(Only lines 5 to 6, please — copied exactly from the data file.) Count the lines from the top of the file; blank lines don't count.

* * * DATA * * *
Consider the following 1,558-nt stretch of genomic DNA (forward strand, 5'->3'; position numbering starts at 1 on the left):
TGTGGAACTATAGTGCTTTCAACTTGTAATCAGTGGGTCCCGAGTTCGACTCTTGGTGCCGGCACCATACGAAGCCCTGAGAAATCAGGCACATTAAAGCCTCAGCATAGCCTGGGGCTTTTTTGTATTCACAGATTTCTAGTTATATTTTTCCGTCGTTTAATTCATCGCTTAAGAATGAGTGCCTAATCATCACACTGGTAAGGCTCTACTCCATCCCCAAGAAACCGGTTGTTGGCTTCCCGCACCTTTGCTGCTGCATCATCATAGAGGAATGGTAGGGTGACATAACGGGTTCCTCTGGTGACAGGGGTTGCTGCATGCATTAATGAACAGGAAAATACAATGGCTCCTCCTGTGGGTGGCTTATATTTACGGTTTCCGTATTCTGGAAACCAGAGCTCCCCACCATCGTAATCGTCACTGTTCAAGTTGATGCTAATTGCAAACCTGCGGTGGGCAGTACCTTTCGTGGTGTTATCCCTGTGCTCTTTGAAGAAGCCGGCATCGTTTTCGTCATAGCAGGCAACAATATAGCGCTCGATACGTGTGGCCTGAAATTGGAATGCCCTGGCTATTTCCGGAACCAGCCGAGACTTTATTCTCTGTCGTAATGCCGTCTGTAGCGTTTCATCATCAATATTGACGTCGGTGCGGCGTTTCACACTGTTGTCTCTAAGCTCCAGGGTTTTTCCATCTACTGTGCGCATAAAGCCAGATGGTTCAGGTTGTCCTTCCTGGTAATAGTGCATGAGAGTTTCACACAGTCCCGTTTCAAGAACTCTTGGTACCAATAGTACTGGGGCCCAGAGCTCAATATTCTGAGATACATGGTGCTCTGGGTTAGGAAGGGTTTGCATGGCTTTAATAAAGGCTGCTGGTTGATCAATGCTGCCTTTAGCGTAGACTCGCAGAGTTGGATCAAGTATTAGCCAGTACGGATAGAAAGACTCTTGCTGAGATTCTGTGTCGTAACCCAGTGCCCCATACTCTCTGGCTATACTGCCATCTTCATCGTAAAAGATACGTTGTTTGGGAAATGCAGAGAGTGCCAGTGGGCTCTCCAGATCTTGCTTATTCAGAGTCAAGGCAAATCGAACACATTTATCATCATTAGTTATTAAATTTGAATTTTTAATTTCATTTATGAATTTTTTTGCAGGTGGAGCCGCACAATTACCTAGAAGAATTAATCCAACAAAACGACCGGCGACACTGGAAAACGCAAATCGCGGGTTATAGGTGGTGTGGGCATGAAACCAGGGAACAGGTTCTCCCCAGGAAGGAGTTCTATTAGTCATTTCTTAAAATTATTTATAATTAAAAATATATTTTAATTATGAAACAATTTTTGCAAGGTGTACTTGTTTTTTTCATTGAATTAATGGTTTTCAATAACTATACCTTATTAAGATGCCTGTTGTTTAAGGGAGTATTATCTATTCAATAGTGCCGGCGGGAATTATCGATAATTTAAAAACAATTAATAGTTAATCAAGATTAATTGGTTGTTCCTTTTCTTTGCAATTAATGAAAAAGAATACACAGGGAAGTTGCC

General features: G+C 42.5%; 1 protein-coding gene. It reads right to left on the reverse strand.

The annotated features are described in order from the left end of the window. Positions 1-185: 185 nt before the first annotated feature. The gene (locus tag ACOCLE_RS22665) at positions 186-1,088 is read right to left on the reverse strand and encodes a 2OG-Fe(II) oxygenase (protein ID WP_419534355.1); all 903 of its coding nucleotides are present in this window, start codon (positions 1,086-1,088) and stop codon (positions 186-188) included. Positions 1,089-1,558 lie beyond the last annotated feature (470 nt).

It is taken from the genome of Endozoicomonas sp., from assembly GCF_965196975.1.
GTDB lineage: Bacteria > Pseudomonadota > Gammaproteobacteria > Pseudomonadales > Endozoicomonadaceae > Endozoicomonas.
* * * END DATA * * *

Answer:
It is taken from the genome of Endozoicomonas sp., from assembly GCF_965196975.1.
GTDB lineage: Bacteria > Pseudomonadota > Gammaproteobacteria > Pseudomonadales > Endozoicomonadaceae > Endozoicomonas.